If you’re going to use a physical format for storing and listening to music, there are plenty of reasons to choose vinyl - the two most commonly trotted out are its ‘warm analogue sound’ (by audiophiles) and its ‘big artwork’ (by most of the rest of us).
Vinyl comes at a price, though, and I don’t just mean the cost of a new 180gm pressing of J Cole’s KOD (the thick end of £20, as you’re asking).
There’s the size of the format, and the subsequent storage problems it can present. And even more importantly, there’s how fiddly and needy most turntables are.
But it’s possible to complement vinyl’s olde-worlde charms with a bit of convenience and modernity. How? By investing in a Bluetooth turntable, that’s how.
By choosing a turntable fitted out with the necessary Bluetooth bits’n’bobs plus some extremely complicated analogue-to-digital processing, it’s possible to wirelessly stream vinyl as if it wasn’t a 70-year-old technology.
Here are the four best-value Bluetooth turntables you can buy. Even audiophiles are catered for.
Audio Technica LP60-XBT (£179)
Never content to leave well enough alone, Audio Technica has taken a critical look at its popular LP60-BT wireless turntable and given it the once-over. The result is this LP60-XBT - and it’s an upgrade worth waiting for.
Audio Technica has fiddled a little with the styling, upped the Bluetooth standard to aptX 5.0 and improved both tracking and resonance-rejection. The result is a turntable that feels a little lightweight and plasticky - it’s obviously built to hit a price-point - yet manages to include a phono stage, an aluminium platter, and auto stop/start and speed change. So there’s about as much convenience here as any record player ever delivered.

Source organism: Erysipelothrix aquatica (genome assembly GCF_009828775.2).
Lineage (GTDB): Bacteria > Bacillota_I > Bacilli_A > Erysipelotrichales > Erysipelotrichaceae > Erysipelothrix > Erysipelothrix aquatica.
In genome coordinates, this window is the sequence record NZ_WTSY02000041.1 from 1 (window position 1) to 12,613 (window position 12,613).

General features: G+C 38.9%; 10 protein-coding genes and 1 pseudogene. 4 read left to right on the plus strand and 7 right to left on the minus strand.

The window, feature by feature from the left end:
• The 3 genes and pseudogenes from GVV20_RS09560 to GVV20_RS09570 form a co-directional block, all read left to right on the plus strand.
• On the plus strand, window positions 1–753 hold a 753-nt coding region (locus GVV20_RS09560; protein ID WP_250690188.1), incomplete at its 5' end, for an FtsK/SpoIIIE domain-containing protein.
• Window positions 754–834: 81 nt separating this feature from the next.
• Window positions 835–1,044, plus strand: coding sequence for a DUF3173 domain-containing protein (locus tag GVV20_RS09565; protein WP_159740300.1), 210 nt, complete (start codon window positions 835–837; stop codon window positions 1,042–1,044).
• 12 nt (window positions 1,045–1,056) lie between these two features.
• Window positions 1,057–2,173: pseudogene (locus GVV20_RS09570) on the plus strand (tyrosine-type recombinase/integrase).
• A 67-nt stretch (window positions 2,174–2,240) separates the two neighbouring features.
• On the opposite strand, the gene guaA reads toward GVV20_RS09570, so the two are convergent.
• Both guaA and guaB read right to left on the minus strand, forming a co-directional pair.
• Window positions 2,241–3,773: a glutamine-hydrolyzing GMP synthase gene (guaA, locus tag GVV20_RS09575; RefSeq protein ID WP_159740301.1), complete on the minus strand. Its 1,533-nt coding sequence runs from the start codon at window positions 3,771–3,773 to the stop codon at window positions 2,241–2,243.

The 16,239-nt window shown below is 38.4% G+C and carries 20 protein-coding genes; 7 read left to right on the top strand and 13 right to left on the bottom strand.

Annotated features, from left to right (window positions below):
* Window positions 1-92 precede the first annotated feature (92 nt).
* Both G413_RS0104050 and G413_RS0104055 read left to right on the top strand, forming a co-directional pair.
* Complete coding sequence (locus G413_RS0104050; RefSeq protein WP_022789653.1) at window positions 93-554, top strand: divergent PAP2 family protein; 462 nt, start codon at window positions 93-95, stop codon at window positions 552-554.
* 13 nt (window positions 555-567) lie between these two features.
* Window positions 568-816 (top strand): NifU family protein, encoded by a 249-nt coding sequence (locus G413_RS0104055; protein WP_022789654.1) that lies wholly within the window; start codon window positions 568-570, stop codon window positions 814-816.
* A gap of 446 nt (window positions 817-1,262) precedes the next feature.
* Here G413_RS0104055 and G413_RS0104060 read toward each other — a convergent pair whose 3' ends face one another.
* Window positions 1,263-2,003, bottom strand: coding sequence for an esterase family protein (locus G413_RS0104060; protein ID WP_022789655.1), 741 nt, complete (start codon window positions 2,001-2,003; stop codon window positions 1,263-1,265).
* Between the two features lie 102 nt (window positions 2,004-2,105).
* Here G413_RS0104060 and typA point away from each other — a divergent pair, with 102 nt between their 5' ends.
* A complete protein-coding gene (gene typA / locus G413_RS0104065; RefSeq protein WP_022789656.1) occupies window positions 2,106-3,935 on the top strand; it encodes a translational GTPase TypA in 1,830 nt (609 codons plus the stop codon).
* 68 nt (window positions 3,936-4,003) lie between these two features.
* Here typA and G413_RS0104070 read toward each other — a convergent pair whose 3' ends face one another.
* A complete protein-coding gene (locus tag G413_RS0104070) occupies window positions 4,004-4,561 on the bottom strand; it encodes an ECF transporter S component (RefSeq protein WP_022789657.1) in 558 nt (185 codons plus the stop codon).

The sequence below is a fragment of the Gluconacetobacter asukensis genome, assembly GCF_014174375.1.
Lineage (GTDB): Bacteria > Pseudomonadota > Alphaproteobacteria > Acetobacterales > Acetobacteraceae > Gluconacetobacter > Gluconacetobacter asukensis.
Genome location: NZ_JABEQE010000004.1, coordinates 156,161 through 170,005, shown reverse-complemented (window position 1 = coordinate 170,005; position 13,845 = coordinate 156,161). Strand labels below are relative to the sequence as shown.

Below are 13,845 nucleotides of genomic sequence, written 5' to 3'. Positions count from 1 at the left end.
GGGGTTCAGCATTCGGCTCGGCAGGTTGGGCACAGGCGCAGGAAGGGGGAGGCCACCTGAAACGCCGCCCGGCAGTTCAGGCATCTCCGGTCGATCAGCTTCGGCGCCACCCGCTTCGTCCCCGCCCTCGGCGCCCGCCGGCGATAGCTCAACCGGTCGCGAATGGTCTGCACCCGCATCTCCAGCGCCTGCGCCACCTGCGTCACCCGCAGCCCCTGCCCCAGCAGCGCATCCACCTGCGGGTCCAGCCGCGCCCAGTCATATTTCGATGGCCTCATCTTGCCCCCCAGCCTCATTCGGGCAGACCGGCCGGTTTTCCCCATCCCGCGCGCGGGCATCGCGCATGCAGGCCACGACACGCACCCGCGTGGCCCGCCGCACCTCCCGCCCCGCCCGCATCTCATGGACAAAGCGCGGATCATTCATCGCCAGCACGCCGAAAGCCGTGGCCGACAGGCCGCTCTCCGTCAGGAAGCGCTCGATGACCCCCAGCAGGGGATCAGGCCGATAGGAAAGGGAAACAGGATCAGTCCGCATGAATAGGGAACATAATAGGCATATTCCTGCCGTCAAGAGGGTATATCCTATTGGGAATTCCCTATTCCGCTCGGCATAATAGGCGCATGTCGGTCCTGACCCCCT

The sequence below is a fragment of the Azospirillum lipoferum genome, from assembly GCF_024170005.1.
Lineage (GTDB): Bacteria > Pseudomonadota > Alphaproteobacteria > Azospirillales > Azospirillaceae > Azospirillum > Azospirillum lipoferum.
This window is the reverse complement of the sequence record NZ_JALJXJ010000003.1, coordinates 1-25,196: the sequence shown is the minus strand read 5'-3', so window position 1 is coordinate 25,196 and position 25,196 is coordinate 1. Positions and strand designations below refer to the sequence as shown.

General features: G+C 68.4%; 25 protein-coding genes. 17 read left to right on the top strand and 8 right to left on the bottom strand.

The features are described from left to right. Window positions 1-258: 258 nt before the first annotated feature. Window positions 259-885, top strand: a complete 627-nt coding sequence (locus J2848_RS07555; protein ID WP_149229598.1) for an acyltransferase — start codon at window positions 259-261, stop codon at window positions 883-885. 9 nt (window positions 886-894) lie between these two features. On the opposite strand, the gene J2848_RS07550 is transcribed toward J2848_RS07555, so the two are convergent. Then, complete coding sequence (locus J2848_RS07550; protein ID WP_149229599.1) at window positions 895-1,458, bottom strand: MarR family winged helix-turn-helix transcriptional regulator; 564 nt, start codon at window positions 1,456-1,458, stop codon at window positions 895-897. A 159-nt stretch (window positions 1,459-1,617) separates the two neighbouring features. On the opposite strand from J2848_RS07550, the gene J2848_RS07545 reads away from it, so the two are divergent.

And if you’re new to this vinyl business, or want a deck to get you back into it, the LP60-XBT is a great place to start.
Its wireless performance is very impressive for the money - it pairs solidly and streams a balanced, even-handed sound. It’s not the punchiest turntable you ever heard, but its overall performance is better than a record player of this type, at this sort of money, has any right to be.
Pro-Ject Essential III BT (£319)
Pro-Ject is on a mission to ensure there’s an Essential III for every eventuality - there’s a USB version for digitally archiving vinyl, there’s a phono-stage version for use with vinyl-intolerant amplifiers, there’s a speed-change version for those who simply cannot bear to change from 33.3 to 45rpm manually.
And there’s this, the version for streaming wirelessly to a Bluetooth amp or speaker. Like every Pro-Ject turntable, the Essential III BT has it where it counts: low-resonance MDF platter and chassis, aluminium tonearm with Ortofon cartridge, DC motor for pitch stability.
Pro-Ject even chucks in some quality interconnects if (for some unaccountable reason) you want to hard-wire your turntable to your amp.
It’s simple to set up , straightforward to operate and - most important of all - sounds lushly and lavishly vinyl.
Great timing, beautifully even frequency range, enough warmth to the sound to keep thing toasty without overheating the low frequencies… It’s enough to make you forget it’s utilising Bluetooth 3.0, which must be about as old as the vinyl format itself.
Pro-Ject Juke Box E (£369)
Every childhood home had a music centre in it - usually one the child in question wasn’t allowed to touch.